In July 1949 the physicist Tom Kaiser, who has died aged 74, travelled from Oxford University to hand out pamphlets outside Australia House in London. The pamphlets were headed "Savage Acts of Australian Govermnent", and dealt with the decision by his homeland's labour administration to gaol striking coal miners.
Because he was on a Commonwealth Scientific and Research Organisation studentship - having just completed his doctorate - he refused to give his name to journalists. The reporters subsequently obtained it from Australia House officials, who had recognised him. A cable was sent to Australian Prime Minister Ben Chifly. "Atom Scientist in Red Attack on Chifly Government" blazoned a Sydney Sun special. "Laxity on Research Screening" headlined the Sydney Morning Herald.
Tom Kaiser was sacked from CSIRO for "grave indiscretion and breach of discipline". He was ordered to return to Australia and faced and enquiry. Thus was he unable to work in radio, or nuclear physics, in Australia.
Back in England, in 1950, he became an ICI Research Fellow at Manchester University's Jodrell Bank experimental station. There he began his work in space science, using radar to research the ionisation trails of meteors. In 1994, the then President of the Royal Astornomical Society, Professor Carole Jordan, presenting Kaiser with the society's Gold Medal, noted that the papers he had written three decades earlier remained the fundamental ones on the cross-section of the meteor's ionisation trail.
Kaiser was also (in the early 1950's) a member of the Communist Party of Great Britain. In 1952 he was a signatory to a cable to President Truman protesting against the death sentences imposed on Julius and Ethel Rosenberg who had been convivted of spying for the Soviet Union. A reply sent to him at Jodrell Bank alerted the director, Sir Bernard Lovell, to his CPGB membership. This, together with Jodrell Bank's reliance on US funding, led to a parting of the ways. Kaiser moved on to lecture in physics at Reading University.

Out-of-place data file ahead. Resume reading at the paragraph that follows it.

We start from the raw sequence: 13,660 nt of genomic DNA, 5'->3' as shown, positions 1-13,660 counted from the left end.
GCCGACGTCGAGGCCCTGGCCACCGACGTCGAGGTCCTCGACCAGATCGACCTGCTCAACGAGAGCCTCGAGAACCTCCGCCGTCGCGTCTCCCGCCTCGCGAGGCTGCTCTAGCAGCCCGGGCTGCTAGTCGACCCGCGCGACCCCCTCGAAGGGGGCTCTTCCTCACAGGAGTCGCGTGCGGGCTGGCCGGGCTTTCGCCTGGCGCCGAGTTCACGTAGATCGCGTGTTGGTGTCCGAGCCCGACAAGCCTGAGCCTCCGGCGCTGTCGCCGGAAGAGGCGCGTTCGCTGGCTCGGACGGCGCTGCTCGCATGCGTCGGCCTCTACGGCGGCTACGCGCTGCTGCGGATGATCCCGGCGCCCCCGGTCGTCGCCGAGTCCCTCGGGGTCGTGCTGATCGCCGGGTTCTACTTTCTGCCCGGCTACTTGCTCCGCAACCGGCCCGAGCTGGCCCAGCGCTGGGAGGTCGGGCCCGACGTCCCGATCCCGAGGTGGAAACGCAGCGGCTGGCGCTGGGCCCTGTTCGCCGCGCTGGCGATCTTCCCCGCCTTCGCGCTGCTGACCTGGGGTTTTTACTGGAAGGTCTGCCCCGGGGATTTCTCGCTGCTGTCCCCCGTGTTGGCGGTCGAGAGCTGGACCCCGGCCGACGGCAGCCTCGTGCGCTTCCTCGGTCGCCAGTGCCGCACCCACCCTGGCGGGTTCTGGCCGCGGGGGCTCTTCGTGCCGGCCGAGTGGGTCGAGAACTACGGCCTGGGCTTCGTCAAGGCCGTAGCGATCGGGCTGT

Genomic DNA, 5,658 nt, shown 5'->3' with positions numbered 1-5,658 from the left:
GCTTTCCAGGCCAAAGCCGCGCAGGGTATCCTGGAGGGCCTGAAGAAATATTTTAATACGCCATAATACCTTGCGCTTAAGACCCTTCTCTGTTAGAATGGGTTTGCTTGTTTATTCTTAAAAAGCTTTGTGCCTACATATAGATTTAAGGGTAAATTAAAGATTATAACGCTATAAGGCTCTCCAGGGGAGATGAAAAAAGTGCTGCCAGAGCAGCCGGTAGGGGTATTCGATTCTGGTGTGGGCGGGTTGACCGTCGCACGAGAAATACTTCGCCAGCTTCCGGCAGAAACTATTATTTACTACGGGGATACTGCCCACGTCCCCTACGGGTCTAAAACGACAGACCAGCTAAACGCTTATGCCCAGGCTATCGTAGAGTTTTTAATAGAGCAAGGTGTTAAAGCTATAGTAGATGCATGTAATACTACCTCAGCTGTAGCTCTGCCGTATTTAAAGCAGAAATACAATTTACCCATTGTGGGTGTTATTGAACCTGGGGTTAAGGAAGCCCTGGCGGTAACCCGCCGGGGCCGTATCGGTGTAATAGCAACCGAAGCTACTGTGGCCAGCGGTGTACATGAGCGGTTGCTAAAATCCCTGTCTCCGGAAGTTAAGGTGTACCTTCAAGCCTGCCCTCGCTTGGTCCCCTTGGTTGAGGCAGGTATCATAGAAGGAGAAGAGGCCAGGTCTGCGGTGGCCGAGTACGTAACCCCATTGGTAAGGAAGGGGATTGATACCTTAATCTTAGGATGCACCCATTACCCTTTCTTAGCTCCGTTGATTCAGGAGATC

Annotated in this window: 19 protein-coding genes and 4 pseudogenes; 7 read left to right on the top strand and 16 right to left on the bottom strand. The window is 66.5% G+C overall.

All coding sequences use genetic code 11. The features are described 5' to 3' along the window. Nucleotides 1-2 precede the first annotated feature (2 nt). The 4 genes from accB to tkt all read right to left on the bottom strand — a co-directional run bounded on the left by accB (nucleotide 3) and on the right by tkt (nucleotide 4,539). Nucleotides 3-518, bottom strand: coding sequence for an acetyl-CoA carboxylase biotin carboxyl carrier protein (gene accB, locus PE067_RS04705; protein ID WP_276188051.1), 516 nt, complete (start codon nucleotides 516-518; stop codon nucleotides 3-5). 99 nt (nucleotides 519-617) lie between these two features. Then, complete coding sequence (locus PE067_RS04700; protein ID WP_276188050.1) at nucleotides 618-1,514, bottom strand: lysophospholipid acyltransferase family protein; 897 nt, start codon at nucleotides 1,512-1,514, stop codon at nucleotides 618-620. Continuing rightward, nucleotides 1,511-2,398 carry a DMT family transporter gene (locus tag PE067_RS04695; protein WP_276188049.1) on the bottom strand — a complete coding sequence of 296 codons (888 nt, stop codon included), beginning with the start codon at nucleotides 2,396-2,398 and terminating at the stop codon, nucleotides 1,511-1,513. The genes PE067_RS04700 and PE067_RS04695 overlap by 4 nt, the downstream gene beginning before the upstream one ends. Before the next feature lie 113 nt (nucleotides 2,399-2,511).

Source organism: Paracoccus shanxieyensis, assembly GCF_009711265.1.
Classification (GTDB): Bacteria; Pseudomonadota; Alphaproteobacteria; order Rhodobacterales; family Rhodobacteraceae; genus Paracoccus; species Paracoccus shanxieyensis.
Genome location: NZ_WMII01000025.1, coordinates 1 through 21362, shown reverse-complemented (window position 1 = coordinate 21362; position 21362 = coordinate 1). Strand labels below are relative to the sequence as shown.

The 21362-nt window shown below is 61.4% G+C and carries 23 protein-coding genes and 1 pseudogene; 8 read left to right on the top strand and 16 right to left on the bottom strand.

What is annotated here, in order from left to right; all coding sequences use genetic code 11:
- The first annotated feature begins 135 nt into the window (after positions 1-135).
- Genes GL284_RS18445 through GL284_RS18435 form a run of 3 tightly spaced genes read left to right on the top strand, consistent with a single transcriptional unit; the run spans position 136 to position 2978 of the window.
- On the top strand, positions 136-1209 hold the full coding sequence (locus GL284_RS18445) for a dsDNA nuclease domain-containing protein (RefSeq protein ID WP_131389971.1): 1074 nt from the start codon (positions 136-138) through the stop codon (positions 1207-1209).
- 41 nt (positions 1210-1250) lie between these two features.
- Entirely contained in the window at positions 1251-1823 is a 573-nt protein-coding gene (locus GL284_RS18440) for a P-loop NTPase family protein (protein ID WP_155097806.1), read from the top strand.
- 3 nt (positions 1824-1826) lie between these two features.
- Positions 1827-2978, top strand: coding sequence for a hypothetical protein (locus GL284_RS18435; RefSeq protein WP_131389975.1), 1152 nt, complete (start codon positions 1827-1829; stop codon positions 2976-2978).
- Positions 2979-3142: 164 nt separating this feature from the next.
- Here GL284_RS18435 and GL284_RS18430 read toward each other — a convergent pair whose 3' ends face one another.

In 1956 the space age was born, and Stalinism met it's great crisis with the Hungarian uprising. It was the year that Kaiser became a senior lecturer at Sheffield University. A nearby hill provided a radar base. From there, pulses were bounced of meteors. He was, as Jordan observed, "one of the first to realise that space technology would be important for the study of the upper atmosphere".
The confrontation between the Hungarian people and the Stalinist regime profoundly affected Kaiser. He left the CPGB.
Ten years after his arrival at Sheffield he became professor of space physics. He built up an internationally recognised group at the University, pioneered the role of Antarctica in space physics, and focused on rockets and satellites.
Kaiser was born and educated in Melbourne. In 1943 he graduated with a first in physics and radiophysics from the University of Melbourne. While working as a research officer in the Sydney Radiophysics Laborotory of the Council for Scientific and Industrial Research, he prepared his MSc. Then in 1947 came his CSIRO studentship, and research at Oxford University's Clarendon Laboratory. Together with his DPhil in 1949 came a Blue for lacrosse, which he continued to play and referee for many years.
The 1994 Royal Astronomical presentation was attended by many of his former students and colleagues, people eminent in their own fields, who wanted Tom to know how much they had been inspired by his teaching.
His resignation from the CPGB four decades ago did not weaken his socialism. He was a lifelong supporter of the Campaign for Nuclear Disarmament, and backed the Vietnam Solidarity Campaign in the 1960's.
He is survived by his wife, two sons and a daughter, and four grandsons.
Tom Kaiser, space physicist. May 2nd 1924, died July 2 1998.